NEW YORK (Reuters) - Twitter Inc’s successful debut on the New York Stock Exchange could help the Big Board win a title it has never held before: the No.1 U.S. listing venue for technology companies.
Nasdaq OMX Group had easily scored the most tech initial public offerings every year from 1999 until last year, when NYSE Euronext pulled even, according to Thomson Reuters data.
Including Twitter this week, 19 tech companies have chosen to go public on the NYSE in 2013, while Nasdaq has won only 14 listings so far this year. Tech IPO proceeds also favor the NYSE over Nasdaq, at $4.6 billion to $1.9 billion, according to Thomson Reuters data.
The reversal is attributed partly to Nasdaq’s high-profile bungling of Facebook Inc’s debut last year, and partly to changes the NYSE made to its listing standards in 2008 to make it easier for smaller, growing companies to qualify.
“I wouldn’t even say they won Twitter, I’d say we lost it,” said Bruce Aust, who has headed Nasdaq’s listings business for the past decade.
He said that since 2008, when the NYSE changed its listings rules and lowered requirements for market capitalization and income limits, every deal has become competitive.
“They did that because they realized that once a company lists on Nasdaq, they really stay with us,” said Aust.
Facebook’s $16 billion IPO was highly anticipated but a glitch in Nasdaq’s fully electronic system set off a series of events that some market makers said prevented them from knowing their positions in the stock - and led to them to lose $500 million collectively.
Nasdaq is voluntarily compensating firms a total of $41.6 million, and was fined another $10 million by the U.S. Securities and Exchange Commission.
In contrast, Twitter’s listing on the Big Board went off without a hitch on Thursday, with the stock gaining an eye-opening 73 percent. The NYSE, one of the last exchanges with a trading floor staffed by human beings, had the world’s media observe the debut, with NYSE and Twitter executives, as well as X-Men and Star Trek actor Patrick Stewart, on hand to help promote the offering.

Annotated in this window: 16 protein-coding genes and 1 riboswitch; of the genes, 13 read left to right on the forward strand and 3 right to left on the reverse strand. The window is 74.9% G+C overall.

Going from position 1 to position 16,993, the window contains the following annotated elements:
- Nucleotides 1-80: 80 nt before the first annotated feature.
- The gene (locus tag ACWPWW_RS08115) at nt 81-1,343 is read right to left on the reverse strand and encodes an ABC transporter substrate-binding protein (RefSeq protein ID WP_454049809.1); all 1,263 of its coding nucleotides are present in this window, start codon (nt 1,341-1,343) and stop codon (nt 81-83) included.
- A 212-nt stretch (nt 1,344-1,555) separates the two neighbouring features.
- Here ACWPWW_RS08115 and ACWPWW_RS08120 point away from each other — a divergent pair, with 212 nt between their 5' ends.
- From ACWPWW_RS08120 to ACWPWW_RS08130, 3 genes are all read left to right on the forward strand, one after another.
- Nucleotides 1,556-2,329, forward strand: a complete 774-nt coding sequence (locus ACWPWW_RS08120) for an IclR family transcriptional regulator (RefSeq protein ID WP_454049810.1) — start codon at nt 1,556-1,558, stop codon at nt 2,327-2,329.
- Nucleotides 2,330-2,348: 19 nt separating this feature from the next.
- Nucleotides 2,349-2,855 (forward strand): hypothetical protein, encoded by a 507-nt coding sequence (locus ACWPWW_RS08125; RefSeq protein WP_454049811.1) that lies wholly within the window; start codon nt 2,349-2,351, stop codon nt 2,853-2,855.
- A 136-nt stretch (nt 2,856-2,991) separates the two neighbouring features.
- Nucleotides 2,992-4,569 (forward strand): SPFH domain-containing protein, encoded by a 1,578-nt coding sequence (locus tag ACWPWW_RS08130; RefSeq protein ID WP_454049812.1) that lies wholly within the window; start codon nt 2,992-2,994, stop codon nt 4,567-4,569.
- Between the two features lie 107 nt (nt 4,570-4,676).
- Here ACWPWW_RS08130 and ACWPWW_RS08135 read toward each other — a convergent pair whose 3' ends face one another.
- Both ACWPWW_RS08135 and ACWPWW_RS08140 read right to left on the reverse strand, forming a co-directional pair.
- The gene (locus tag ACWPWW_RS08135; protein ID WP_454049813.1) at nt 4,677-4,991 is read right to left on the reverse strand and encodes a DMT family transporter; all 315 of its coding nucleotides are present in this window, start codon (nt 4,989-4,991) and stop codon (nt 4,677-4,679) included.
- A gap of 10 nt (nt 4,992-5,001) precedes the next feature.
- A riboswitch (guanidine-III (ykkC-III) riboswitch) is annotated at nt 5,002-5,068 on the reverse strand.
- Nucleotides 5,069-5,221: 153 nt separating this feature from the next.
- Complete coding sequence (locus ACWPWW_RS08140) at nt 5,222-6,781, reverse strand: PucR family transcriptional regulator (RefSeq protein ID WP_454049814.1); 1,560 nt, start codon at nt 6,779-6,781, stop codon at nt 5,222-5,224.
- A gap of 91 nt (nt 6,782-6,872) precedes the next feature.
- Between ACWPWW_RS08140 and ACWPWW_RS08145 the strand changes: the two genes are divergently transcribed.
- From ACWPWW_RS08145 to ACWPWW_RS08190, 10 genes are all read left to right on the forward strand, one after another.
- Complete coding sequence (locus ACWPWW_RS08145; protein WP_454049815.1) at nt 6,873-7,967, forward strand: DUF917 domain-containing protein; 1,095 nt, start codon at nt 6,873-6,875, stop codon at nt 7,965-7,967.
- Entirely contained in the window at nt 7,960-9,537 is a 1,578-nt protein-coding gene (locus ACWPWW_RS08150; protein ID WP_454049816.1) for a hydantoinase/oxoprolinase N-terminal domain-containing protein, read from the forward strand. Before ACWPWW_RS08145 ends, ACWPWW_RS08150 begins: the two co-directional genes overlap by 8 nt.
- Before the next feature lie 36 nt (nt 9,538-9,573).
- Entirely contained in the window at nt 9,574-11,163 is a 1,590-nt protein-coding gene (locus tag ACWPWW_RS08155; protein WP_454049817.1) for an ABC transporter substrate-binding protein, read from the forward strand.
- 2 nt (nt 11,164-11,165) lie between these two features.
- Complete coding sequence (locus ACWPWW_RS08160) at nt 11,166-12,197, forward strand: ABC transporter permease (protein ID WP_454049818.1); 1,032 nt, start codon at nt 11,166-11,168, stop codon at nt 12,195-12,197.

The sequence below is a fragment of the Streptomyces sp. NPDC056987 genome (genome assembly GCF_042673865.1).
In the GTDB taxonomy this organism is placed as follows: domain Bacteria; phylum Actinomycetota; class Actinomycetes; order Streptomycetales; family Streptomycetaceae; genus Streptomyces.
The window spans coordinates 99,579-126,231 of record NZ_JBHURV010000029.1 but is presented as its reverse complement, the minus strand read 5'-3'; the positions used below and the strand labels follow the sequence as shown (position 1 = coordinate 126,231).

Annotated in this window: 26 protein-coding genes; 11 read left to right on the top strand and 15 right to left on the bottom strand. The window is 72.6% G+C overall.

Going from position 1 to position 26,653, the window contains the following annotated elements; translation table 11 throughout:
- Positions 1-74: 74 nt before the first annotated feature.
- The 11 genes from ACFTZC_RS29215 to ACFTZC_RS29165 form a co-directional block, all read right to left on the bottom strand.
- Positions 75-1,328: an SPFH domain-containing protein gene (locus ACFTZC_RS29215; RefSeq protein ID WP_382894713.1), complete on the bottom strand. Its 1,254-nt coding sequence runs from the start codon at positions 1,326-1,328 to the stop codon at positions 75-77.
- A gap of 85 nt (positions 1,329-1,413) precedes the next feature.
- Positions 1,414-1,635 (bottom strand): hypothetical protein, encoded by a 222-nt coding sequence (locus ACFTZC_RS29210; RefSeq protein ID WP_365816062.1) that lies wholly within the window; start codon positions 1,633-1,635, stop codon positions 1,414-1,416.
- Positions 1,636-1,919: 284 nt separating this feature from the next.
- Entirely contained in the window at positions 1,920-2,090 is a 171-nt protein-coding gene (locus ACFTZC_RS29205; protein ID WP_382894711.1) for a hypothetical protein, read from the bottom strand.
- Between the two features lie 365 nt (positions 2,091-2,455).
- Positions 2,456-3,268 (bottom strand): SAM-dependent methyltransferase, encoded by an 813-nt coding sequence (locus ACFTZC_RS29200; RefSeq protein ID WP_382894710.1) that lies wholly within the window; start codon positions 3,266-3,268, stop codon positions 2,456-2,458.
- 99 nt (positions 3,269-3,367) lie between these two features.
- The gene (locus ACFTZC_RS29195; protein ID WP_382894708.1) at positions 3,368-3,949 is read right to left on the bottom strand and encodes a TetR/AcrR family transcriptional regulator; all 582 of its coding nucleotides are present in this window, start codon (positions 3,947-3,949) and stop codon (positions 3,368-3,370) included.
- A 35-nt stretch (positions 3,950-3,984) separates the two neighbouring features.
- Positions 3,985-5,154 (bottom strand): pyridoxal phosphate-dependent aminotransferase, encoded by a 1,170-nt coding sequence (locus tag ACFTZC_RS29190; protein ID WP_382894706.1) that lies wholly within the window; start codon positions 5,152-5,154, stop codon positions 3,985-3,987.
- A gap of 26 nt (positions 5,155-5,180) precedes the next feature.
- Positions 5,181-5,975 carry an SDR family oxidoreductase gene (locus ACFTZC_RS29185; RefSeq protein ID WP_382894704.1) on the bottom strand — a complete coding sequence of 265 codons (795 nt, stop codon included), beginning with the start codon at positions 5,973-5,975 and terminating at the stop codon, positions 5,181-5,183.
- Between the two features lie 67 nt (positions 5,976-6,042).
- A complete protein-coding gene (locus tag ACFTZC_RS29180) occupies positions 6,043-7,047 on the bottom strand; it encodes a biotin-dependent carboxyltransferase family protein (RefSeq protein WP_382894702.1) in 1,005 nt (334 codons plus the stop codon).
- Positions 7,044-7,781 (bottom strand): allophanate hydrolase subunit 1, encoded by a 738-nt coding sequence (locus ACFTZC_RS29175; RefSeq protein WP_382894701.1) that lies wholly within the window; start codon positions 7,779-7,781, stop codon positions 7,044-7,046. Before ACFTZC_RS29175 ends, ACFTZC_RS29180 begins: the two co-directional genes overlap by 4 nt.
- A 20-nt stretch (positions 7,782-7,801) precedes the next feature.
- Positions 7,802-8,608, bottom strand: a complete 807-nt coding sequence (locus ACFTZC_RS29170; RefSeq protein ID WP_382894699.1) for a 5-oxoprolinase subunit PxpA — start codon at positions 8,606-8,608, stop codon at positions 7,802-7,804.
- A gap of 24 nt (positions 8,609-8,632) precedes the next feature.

“Clearly, the Facebook fiasco has hurt Nasdaq and the fact that the NYSE pulled off the Twitter IPO with no technological glitches certainly is good for them,” said Jay Ritter, a professor and IPO expert at the University of Florida.
Ritter said the probability was “incredibly good” that had the Twitter IPO gone to Nasdaq, it would have gone smoothly as well, and that in reality, there is not much difference to companies when it comes to listing on one exchange or the other. But the listing business is largely about prestige.
This year has seen the strongest market for U.S. IPOs since 2007, as equity markets soared, helped by continued economic growth and the Federal Reserve’s efforts to keep interest rates low.
The NYSE and Nasdaq have taken steps this year to form closer relationships with technology firms before they go public.
The moves come with the passing of the Jumpstart Our Business Startups (JOBS) Act last year in March, which loosened a number of securities regulations in hopes of boosting capital raising, and thereby increasing job growth.
The NYSE said in September it was getting into the $1 trillion-a-year private placement business through a minority stake in Ace Group Inc, which runs a private issuance platform for equity, debt and other securities.
Nasdaq plans to create a market for trading shares of unlisted companies in a joint venture with trading platform SharesPost Inc, which now lists more than 200 private companies, including Pinterest, Foursquare, eHarmony and Tumblr.
“We’ll be involved much earlier with these private companies and eventually we hope they’ll go public on Nasdaq,” said Aust.
With tech giants like Apple Inc, Microsoft Corp, Google Inc, and Amazon.com Inc in its roster, Nasdaq traditionally has seemed the natural place for technology listings.
In 1999, before the dot-com bubble burst, Nasdaq had 246 technology IPOs, or 95 percent of the listings, while the NYSE had just seven, or 2.7 percent, according to Thomson Reuters data.
Fast forward to 2012, and the NYSE had caught up to Nasdaq in tech IPOs, with each recording 17, though proceeds of the NYSE listings, at 2.8 billion were eclipsed by the Nasdaq listings, at $17.5 billion, which benefited from the Facebook
Nasdaq uses a different system for categorizing tech companies, including, for instance, telecommunications services firms in its count. Thomson Reuters only includes companies classified as high technology using the Standard Industrial Classification system, which groups telecoms separately. Using Nasdaq’s methodology, it has hosted 24 technology IPOs this year, against the NYSE’s 22.
The NYSE uses yet a different classification system, and says it has had 26 technology listings so far in 2013.
Doug Chu, head of the NYSE’s Silicon Valley office, pointed to the Big Board’s 2008 listings change as the turn-around point for technology company IPOs.
“The culture at the NYSE has changed over the last few years. We’re more proactive and focused on technology and growth companies,” Chu said.
Reporting by John McCrank; Editing by Tim Dobbyn